No, Joe Biden, Trump is Not an Aberration

In the video announcing his presidential campaign today, Joe Biden said something that struck me. “I believe history will look back on this president and all he embraces as an aberrant moment in time,” Biden said.

Biden’s statement made me think back to morning after the 2016 election. On my drive home from work the day after Donald Trump had won the presidency, I listened to the podcast of former Obama speechwriter Jon Favreau and other former Obama staffers. As these bright, 30-something white men analyzed the election, I couldn’t help but think they in over their heads.

Yes, Favreau offered a heartfelt mea-culpa for his arrogance about how Clinton would win, but beyond being clueless about how to proceed (which, to be fair, most liberals including myself were), these men simply didn’t seem to have the vocabulary required to address the severity of what Trump’s election meant; I wanted an analysis and a reckoning that went deeper.  

As I reflect on Biden’s statement today that Trump somehow represents an “aberrant moment in time,” I am struck by how the speechwriters’ reactions and Biden’s analysis are connected in a fundamental misreading of American history.

An anti-slavery illustration from 1836. More information here.

The fact, of course, is that Trump’s presidency and what it represents are anything but an “aberrant moment” in American history. It is easy enough to point out the various ways in which bigotry, misogyny and imperialism have dominated American history. One need only look at the fact that the mansion Trump now inhabits was built by slaves or that because of the Iraq war, it is debatable whether American foreign policy has done more harm than good in my lifetime. As Ta-Nehisi Coates articulated in an essay in the first year of the Trump presidency, Trump brings to the fore the white supremacy of this country that has always been there.

And yet, we let ourselves off the hook too easily if we simply dismiss United States history as a catalogue of oppressions. I think there is, cautiously, a narrative of progress that can be woven through the complicated history of the United States. It is undeniable that the trend is that the number of people who have basic rights in the United States has steadily expanded since the country’s founding. Lincoln’s words in the Gettysburg address speak to me — this country, with all its deep flaws, does have a role to play in world history.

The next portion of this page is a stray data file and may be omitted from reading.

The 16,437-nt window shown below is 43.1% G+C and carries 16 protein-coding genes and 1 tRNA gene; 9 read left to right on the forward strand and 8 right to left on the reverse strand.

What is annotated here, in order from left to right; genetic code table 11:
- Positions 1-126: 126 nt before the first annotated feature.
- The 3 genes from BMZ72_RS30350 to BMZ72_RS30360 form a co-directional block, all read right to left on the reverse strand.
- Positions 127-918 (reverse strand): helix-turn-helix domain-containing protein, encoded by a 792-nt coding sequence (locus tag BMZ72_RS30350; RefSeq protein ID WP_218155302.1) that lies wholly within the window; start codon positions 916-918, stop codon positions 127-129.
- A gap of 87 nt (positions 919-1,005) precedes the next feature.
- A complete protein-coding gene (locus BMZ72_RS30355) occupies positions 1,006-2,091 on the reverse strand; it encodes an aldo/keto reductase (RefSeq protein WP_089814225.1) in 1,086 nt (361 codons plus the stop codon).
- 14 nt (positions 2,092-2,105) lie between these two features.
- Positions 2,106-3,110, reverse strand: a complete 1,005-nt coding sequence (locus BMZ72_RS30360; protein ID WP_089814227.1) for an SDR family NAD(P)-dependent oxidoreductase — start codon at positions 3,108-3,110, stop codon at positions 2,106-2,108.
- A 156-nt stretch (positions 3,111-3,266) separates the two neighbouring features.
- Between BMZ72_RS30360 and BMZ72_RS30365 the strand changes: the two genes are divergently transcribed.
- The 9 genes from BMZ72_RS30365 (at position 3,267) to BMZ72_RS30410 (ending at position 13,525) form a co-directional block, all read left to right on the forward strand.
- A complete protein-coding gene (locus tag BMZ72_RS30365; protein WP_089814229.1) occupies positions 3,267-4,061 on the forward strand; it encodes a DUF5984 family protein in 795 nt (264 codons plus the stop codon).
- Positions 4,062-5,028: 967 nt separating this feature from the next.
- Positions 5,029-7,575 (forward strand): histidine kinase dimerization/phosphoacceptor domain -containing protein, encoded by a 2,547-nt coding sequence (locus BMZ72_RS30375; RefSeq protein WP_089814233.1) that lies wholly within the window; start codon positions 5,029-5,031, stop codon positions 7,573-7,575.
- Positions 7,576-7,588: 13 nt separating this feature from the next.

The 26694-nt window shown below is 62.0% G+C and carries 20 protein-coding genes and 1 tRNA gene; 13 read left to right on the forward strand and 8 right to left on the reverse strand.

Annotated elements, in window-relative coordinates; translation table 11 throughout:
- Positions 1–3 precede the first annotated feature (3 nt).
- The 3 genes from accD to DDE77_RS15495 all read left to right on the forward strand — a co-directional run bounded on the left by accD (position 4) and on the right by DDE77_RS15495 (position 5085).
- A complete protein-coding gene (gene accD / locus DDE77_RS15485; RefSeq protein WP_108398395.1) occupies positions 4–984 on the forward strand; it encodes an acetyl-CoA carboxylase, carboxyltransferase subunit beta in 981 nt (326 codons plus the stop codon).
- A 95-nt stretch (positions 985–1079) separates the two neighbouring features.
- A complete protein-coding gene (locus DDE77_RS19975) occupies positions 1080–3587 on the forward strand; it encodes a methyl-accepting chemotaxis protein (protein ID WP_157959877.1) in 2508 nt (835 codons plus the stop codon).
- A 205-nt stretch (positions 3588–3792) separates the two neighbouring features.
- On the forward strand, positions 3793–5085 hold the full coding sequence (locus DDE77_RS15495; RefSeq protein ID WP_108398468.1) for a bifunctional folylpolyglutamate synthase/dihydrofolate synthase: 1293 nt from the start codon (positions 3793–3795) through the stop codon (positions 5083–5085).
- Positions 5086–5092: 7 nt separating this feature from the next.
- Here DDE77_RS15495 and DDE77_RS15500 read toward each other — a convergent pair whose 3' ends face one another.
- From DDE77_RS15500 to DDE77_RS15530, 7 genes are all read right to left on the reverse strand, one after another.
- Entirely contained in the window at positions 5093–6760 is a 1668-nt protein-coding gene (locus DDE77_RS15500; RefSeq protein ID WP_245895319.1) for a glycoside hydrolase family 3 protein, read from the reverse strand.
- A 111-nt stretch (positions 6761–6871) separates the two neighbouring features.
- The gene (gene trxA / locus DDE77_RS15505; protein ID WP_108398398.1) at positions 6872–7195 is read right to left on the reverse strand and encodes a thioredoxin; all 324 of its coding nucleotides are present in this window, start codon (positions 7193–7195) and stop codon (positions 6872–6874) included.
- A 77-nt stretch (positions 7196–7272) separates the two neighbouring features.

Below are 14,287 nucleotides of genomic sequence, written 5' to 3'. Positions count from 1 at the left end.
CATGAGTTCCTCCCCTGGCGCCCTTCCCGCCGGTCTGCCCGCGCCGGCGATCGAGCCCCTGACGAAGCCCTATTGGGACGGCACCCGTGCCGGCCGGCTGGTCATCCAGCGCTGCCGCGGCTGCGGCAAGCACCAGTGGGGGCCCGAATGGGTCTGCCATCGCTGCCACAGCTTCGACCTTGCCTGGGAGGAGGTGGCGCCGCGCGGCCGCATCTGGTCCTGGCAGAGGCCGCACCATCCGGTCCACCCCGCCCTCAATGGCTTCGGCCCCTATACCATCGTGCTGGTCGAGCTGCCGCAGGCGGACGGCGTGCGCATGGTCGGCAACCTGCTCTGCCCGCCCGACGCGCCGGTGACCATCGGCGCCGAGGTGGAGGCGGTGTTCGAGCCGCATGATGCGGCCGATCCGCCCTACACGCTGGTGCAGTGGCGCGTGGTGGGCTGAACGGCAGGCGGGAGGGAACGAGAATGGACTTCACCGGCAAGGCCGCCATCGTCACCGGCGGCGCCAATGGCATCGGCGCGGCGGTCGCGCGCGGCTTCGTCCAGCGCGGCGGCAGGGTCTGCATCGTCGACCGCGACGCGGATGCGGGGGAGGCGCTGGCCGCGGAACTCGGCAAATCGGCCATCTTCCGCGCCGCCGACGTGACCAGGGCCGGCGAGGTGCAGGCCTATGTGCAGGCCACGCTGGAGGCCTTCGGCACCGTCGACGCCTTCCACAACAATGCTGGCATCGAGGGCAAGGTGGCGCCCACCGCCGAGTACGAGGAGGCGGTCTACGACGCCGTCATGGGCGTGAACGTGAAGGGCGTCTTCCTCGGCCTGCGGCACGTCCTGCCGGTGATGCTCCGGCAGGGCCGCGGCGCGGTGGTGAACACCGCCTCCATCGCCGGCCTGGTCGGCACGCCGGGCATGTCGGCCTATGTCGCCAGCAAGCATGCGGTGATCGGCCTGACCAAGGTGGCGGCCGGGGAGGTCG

In fact, Barack Obama’s conception of American exceptionalism, if understood correctly, seems to do justice to this complicated dynamic. This is a narrative that says that the story of the United States is deeply problematic, that there has been progress, that there is no guarantee that progress will continue, but that we can build off of this history of progress in our country to build into the future.

This narrative runs into serious problems when it does not take into account the depths of darkness that have enveloped this country for so much of its history, and that continue to hold much of this country today. In addition to making you look silly, glossing over this country’s flaws leaves you unable to cope with the reality of the fight ahead. It leaves you woefully ill-equipped on a podcast on November 9th, 2016, for example. If we want to improve our country, we must understand both the power of collective action, and the depths of our country’s flaws.

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